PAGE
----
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A scientist has discovered why happiness might very well be genetic



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A human's level of happiness is linked to their genetic makeup, according to a researcher who carried out groundbreaking work in the area—but it's nearly impossible to modify genes to boost your contentment.

In an interview with CNBC at the World Government Summit in Dubai, Meike Bartels described herself as a "scientist on a mission." She's the university research chair at Vrije Universiteit Amsterdam in the Netherlands, and last year published a paper that, for the first time, linked genetics to happiness.

In a first ever study, Bartels and a group of researchers studied nearly 300,000 people, sampling DNA material as well as measures of well-being. Looking at human genomes, which contain the genetic material that determines an organism, the study found links between genes and feelings. There were three genetic variants for happiness, two that account for differences in symptoms of depression, and eleven locations on the human genome that may account for varying degrees of neurotic behavior.

When the study was published, there were two points on the human genome that Bartels said could be linked to human happiness. As the sample size grew, Bartels revealed on Saturday that the researchers have now found 20 areas on the genome linked to happiness.

However, Bartels said that even though genes are linked to your levels of happiness, external environmental factors can actually influence how those genes exhibit themselves. She is now focused on uncovering the extent of that dynamic.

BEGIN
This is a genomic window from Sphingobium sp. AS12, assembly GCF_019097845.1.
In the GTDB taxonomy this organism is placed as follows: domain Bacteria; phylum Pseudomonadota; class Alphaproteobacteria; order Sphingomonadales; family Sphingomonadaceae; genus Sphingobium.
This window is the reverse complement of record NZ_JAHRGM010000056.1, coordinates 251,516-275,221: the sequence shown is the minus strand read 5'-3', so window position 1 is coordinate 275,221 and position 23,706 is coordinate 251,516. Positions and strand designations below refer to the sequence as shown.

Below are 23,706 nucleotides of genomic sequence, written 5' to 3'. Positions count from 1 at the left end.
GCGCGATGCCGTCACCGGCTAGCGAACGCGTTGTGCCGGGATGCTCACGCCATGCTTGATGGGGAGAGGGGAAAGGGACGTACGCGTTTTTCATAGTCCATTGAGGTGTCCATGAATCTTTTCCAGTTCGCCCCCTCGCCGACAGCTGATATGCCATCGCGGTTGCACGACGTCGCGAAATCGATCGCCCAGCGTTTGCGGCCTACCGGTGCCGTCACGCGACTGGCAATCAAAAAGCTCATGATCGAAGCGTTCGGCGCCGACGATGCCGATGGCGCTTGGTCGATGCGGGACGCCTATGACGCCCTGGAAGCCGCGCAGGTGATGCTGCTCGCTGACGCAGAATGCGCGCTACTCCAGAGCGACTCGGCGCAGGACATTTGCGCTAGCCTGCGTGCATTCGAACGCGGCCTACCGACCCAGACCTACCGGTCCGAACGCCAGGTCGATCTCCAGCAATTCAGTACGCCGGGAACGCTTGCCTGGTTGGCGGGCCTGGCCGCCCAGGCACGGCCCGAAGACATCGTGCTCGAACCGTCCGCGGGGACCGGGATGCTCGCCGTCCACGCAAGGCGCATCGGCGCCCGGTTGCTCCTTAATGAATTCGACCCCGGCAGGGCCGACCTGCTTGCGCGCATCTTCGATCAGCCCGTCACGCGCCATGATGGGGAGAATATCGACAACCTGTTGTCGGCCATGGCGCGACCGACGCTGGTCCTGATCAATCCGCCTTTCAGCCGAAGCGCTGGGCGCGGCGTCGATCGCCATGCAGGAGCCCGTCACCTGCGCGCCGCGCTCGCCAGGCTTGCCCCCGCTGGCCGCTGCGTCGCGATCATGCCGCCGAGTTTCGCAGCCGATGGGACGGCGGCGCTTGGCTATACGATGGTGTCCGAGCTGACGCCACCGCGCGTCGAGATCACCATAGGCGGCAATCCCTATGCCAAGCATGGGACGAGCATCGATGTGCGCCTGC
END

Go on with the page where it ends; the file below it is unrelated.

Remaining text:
"My main aim is to get a better hold of the environment. We think we know a lot about the environment but we do not. Most environmental factors are genetically influenced," Bartels told CNBC.

Knowing the location of specific genes opens up questions about the ability to modify a person's genetic make-up. If you know what to change to be happier, why wouldn't somebody in the people in the future make sure they are full of happiness genes?

Because it'll be nearly impossible, Bartels said. She added that there'll be a "couple thousand" genetic variants linked to happiness so it'll be "too complex" to start altering that much DNA, but she declared she's up for the task.

"I am not afraid," the professor said.

Meanwhile, learning about the genetics of happiness and how the environment affects that could be the key to better health and education, which could be customized to each individual person in the world.

"I think when we realize people are genetically different, we can start customizing more than we do now," Bartels told CNBC.